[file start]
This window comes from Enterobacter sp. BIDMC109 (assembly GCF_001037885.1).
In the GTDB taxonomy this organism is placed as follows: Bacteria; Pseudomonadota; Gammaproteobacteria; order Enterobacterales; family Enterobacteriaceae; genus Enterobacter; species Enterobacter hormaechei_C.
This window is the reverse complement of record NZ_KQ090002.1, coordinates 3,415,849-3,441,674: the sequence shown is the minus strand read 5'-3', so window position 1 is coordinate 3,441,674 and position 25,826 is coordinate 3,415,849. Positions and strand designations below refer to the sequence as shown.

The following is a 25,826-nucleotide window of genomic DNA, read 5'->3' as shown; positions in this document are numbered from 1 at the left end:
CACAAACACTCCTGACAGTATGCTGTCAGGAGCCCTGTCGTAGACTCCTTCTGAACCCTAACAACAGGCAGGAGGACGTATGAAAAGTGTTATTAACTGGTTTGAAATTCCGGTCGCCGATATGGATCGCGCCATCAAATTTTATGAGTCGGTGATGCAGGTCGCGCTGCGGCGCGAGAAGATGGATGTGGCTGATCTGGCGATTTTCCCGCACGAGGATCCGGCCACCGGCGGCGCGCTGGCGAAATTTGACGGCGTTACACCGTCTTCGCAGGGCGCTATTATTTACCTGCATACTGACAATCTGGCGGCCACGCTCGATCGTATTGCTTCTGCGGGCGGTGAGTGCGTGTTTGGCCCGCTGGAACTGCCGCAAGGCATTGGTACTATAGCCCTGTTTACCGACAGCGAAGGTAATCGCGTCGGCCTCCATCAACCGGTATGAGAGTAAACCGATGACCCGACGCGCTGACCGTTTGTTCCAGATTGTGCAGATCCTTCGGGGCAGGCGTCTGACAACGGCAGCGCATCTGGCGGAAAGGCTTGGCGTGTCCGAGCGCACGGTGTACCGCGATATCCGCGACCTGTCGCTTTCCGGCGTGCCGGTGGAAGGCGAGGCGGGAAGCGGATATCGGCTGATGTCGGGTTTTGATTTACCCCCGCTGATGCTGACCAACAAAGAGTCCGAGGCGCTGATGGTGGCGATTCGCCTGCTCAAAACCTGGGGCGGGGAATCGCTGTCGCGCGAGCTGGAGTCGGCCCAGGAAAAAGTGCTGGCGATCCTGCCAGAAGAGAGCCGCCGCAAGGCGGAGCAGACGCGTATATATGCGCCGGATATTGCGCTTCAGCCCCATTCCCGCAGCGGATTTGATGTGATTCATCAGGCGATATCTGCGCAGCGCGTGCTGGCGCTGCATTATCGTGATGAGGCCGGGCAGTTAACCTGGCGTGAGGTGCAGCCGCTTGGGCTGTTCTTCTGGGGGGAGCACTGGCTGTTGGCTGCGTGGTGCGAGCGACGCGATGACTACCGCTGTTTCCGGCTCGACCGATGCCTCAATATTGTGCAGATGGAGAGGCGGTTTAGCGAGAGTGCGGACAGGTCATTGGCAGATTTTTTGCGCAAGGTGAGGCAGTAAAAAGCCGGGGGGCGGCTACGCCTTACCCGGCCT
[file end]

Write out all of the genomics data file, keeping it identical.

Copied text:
This window comes from Enterobacter sp. BIDMC109 (assembly GCF_001037885.1).
In the GTDB taxonomy this organism is placed as follows: Bacteria; Pseudomonadota; Gammaproteobacteria; order Enterobacterales; family Enterobacteriaceae; genus Enterobacter; species Enterobacter hormaechei_C.
This window is the reverse complement of record NZ_KQ090002.1, coordinates 3,415,849-3,441,674: the sequence shown is the minus strand read 5'-3', so window position 1 is coordinate 3,441,674 and position 25,826 is coordinate 3,415,849. Positions and strand designations below refer to the sequence as shown.

The following is a 25,826-nucleotide window of genomic DNA, read 5'->3' as shown; positions in this document are numbered from 1 at the left end:
CACAAACACTCCTGACAGTATGCTGTCAGGAGCCCTGTCGTAGACTCCTTCTGAACCCTAACAACAGGCAGGAGGACGTATGAAAAGTGTTATTAACTGGTTTGAAATTCCGGTCGCCGATATGGATCGCGCCATCAAATTTTATGAGTCGGTGATGCAGGTCGCGCTGCGGCGCGAGAAGATGGATGTGGCTGATCTGGCGATTTTCCCGCACGAGGATCCGGCCACCGGCGGCGCGCTGGCGAAATTTGACGGCGTTACACCGTCTTCGCAGGGCGCTATTATTTACCTGCATACTGACAATCTGGCGGCCACGCTCGATCGTATTGCTTCTGCGGGCGGTGAGTGCGTGTTTGGCCCGCTGGAACTGCCGCAAGGCATTGGTACTATAGCCCTGTTTACCGACAGCGAAGGTAATCGCGTCGGCCTCCATCAACCGGTATGAGAGTAAACCGATGACCCGACGCGCTGACCGTTTGTTCCAGATTGTGCAGATCCTTCGGGGCAGGCGTCTGACAACGGCAGCGCATCTGGCGGAAAGGCTTGGCGTGTCCGAGCGCACGGTGTACCGCGATATCCGCGACCTGTCGCTTTCCGGCGTGCCGGTGGAAGGCGAGGCGGGAAGCGGATATCGGCTGATGTCGGGTTTTGATTTACCCCCGCTGATGCTGACCAACAAAGAGTCCGAGGCGCTGATGGTGGCGATTCGCCTGCTCAAAACCTGGGGCGGGGAATCGCTGTCGCGCGAGCTGGAGTCGGCCCAGGAAAAAGTGCTGGCGATCCTGCCAGAAGAGAGCCGCCGCAAGGCGGAGCAGACGCGTATATATGCGCCGGATATTGCGCTTCAGCCCCATTCCCGCAGCGGATTTGATGTGATTCATCAGGCGATATCTGCGCAGCGCGTGCTGGCGCTGCATTATCGTGATGAGGCCGGGCAGTTAACCTGGCGTGAGGTGCAGCCGCTTGGGCTGTTCTTCTGGGGGGAGCACTGGCTGTTGGCTGCGTGGTGCGAGCGACGCGATGACTACCGCTGTTTCCGGCTCGACCGATGCCTCAATATTGTGCAGATGGAGAGGCGGTTTAGCGAGAGTGCGGACAGGTCATTGGCAGATTTTTTGCGCAAGGTGAGGCAGTAAAAAGCCGGGGGGCGGCTACGCCTTACCCGGCCT